So, then, one chapter in my life had finished. Already, before the completion of my sixth year, this first chapter had run its circle, had rendered up its music to the final chord—might seem even, like ripe fruit from a tree, to have detached itself forever from all the rest of the arras that was shaping itself within my loom of life. No Eden of lakes and forest lawns, such as the mirage suddenly evokes in Arabian sands,—no pageant of air-built battlements and towers, that ever burned in dream-like silence amongst the vapors of summer sunsets, mocking and repeating with celestial pencil "the fuming vanities of earth,"—could leave behind it the mixed impression of so much truth combined with so much absolute delusion. Truest of all things it seemed by the excess of that happiness which it had sustained: most fraudulent it seemed of all things, when looked back upon as some mysterious parenthesis in the current of life, "self-withdrawn into a wonderous depth," hurrying as if with headlong malice to extinction, and alienated by every feature from the new aspects of life that seemed to await me. Were it not in the bitter corrosion of heart that I was called upon to face, I should have carried over to the present no connecting link whatever from the past. Mere reality in this fretting it was, and the undeniableness of its too potent remembrances, that forbade me to regard this burned-out inaugural chapter of my life as no chapter at all, but a pure exhalation of dreams. Misery is a guaranty of truth too substantial to be refused; else, by its determinate evanescence, the total experience would have worn the character of a fantastic illusion.

Well it was for me at this period, if well it were for me to live at all, that from any continued contemplation of my misery I was forced to wean myself, and suddenly to assume the harness of life. Else under the morbid languishing of grief, and of what the Romans called desiderium, (the yearning too obstinate after one irrecoverable face,) too probably I should have pined away into an early grave. Harsh was my awaking; but the rough febrifuge which this awaking administered broke the strength of my sickly reveries through a period of more than two years; by which time, under the natural expansion of my bodily strength, the danger had passed over.

In the first chapter I have rendered solemn thanks for having been trained amongst the gentlest of sisters, and not under "horrid pugilistic brothers." Meantime, one such brother I had, senior by much to myself, and the stormiest of his class: him I will immediately present to the reader; for up to this point of my narrative he may be described as a stranger even to myself. Odd as it sounds, I had at this time both a brother and a father, neither of whom would have been able to challenge me as a relative, nor I him, had we happened to meet on the public roads.

In my father's case, this arose from the accident of his having lived abroad for a space that, measured against my life, was a very long one. First, he lived for months in Portugal, at Lisbon, and at Cintra; next in Madeira; then in the West Indies; sometimes in Jamaica, sometimes in St. Kitt's; courting the supposed benefit of hot climates in his complaint of pulmonary consumption. He had, indeed, repeatedly returned to England, and met my mother at watering-places on the south coast of Devonshire, &c. But I, as a younger child, had not been one of the party selected for such excursions from home. And now, at last, when all had proved unavailing, he was coming home to die amongst his family, in his thirty-ninth year. My mother had gone to await his arrival at the port (whatever port) to which the West India packet should bring him; and amongst the deepest recollections which I connect with that period, is one derived from the night of his arrival at Greenhay.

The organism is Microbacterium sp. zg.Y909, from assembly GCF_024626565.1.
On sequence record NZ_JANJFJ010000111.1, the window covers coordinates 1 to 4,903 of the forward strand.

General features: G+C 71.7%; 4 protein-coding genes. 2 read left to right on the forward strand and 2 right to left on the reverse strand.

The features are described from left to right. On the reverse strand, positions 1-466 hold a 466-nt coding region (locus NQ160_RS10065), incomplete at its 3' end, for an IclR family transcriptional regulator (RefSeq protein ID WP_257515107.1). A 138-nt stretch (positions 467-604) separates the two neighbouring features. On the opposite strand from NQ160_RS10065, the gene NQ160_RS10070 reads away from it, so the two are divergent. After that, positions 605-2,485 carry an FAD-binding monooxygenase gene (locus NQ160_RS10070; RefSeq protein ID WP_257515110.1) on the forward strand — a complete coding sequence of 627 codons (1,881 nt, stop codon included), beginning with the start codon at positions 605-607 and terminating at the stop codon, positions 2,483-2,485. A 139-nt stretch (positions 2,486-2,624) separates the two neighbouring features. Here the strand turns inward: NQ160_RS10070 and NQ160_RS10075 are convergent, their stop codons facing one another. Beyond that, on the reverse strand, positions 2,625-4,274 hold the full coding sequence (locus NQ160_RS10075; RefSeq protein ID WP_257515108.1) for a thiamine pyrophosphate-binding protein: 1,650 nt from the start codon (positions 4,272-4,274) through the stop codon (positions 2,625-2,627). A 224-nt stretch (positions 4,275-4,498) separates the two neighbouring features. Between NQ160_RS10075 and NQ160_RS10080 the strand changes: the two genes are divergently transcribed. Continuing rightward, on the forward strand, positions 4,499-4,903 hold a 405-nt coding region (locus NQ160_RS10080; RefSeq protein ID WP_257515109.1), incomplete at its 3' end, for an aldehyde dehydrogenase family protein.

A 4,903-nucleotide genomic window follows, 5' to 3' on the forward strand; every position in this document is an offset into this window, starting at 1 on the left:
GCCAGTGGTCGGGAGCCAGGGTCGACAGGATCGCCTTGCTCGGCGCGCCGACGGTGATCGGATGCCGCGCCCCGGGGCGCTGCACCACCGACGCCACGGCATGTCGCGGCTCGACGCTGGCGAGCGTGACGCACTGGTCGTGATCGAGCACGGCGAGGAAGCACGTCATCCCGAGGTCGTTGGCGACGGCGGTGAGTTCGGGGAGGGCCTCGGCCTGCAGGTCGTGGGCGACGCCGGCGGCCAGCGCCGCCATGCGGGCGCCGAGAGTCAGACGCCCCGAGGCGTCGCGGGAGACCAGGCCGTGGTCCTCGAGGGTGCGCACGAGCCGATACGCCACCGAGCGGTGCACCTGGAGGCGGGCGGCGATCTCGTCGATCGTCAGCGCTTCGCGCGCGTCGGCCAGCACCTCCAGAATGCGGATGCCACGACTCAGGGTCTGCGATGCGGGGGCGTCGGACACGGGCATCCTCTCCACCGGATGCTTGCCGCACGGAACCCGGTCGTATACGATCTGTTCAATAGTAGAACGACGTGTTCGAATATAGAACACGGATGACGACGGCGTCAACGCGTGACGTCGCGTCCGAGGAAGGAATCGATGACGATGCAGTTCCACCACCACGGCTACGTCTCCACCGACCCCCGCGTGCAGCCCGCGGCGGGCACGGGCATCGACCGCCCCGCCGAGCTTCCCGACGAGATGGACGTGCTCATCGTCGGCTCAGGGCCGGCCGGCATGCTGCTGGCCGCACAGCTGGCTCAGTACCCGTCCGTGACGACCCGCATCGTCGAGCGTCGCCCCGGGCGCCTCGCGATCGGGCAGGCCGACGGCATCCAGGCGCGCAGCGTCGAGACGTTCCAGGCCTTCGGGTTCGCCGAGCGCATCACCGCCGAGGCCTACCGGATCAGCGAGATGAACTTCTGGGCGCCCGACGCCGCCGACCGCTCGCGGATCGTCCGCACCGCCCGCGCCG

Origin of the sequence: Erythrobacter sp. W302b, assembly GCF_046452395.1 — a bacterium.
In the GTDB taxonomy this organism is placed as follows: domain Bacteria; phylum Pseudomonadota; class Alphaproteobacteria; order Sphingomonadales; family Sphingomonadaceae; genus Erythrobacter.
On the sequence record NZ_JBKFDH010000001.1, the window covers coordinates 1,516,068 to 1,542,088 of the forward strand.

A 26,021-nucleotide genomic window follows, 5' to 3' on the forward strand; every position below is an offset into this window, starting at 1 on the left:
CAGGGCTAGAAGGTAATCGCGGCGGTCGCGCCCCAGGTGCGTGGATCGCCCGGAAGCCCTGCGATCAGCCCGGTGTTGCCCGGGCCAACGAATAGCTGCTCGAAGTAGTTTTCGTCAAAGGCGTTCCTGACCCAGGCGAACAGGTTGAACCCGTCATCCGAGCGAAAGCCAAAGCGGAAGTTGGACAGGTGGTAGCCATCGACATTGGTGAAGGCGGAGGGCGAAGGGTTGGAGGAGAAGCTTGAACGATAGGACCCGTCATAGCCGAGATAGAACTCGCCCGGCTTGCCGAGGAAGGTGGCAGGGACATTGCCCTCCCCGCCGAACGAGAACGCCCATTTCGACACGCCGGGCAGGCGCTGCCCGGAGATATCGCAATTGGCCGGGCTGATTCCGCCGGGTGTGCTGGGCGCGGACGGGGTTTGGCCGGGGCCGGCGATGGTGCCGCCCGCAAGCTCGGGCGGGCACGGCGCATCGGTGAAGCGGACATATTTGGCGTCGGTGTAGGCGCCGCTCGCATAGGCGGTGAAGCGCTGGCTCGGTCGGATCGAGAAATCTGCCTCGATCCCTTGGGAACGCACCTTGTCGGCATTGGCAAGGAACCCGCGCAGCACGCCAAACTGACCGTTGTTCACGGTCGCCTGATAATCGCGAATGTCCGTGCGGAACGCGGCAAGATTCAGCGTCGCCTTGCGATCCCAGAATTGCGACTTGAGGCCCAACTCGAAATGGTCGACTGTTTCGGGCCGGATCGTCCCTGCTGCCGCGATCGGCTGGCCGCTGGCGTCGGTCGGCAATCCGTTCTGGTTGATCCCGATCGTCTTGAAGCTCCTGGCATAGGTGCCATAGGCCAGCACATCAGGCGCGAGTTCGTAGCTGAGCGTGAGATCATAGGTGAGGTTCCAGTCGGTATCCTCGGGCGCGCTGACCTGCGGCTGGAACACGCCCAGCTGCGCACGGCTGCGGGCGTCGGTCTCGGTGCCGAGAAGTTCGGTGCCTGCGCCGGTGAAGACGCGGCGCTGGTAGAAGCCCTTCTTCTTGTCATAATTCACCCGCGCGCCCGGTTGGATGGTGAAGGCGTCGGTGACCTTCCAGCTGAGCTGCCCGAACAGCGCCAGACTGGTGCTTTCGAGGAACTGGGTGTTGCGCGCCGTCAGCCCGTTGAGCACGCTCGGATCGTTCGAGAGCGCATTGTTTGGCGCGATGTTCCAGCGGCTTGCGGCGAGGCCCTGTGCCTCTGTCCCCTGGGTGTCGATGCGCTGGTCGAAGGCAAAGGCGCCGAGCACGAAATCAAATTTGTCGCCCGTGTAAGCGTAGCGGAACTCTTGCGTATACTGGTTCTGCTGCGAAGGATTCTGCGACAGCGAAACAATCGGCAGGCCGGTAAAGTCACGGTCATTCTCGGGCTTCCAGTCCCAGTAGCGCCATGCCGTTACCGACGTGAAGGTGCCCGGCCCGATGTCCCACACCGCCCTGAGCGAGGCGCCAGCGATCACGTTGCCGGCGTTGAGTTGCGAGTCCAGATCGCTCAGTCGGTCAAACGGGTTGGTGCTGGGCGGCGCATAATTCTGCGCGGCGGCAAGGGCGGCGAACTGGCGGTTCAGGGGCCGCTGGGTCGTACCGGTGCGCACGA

It was a summer evening of unusual solemnity. The servants, and four of us children, were gathered for hours, on the lawn before the house, listening for the sound of wheels. Sunset came—nine, ten, eleven o'clock, and nearly another hour had passed—without a warning sound; for Greenhay, being so solitary a house, formed a terminus ad quem, beyond which was nothing but a cluster of cottages, composing the little hamlet of Greenhill; so that any sound of wheels coming from the winding lane which then connected us with the Rusholme Road, carried with it, of necessity, a warning summons to prepare for visitors at Greenhay. No such summons had yet reached us; it was nearly midnight; and, for the last time, it was determined that we should move in a body out of the grounds, on the chance of meeting the travelling party, if, at so late an hour, it could yet be expected to arrive. In fact, to our general surprise, we met it almost immediately, but coming at so slow a pace, that the fall of the horses' feet was not audible until we were close upon them. I mention the case for the sake of the undying impressions which connected themselves with the circumstances. The first notice of the approach was the sudden emerging of horses' heads from the deep gloom of the shady lane; the next was the mass of white pillows against which the dying patient was reclining. The hearse-like pace at which the carriage moved recalled the overwhelming spectacle of that funeral which had so lately formed part in the most memorable event of my life. But these elements of awe, that might at any rate have struck forcibly upon the mind of a child, were for me, in my condition of morbid nervousness, raised into abiding grandeur by the antecedent experiences of that particular summer night. The listening for hours to the sounds from horses' hoofs upon distant roads, rising and falling, caught and lost, upon the gentle undulation of such fitful airs as might be stirring—the peculiar solemnity of the hours succeeding to sunset—the glory of the dying day—the gorgeousness which, by description, so well I knew of sunset in those West Indian islands from which my father was returning—the knowledge that he returned only to die—the almighty pomp in which this great idea of Death apparelled itself to my young sorrowing heart—the corresponding pomp in which the antagonistic idea, not less mysterious, of life, rose, as if on wings, amidst tropic glories and floral pageantries that seemed even more solemn and pathetic than the vapory plumes and trophies of mortality,—all this chorus of restless images, or of suggestive thoughts, gave to my father's return, which else had been fitted only to interpose one transitory red-letter day in the calendar of a child, the shadowy power of an ineffaceable agency among my dreams. This, indeed, was the one sole memorial which restores my father's image to me as a personal reality; otherwise he would have been for me a bare nominis umbra. He languished, indeed, for weeks upon a sofa; and, during that interval, it happened naturally, from my repose of manners, that I was a privileged visitor to him throughout his waking hours. I was also present at his bedside in the closing hour of his life, which exhaled quietly, amidst snatches of delirious conversation with some imaginary visitors.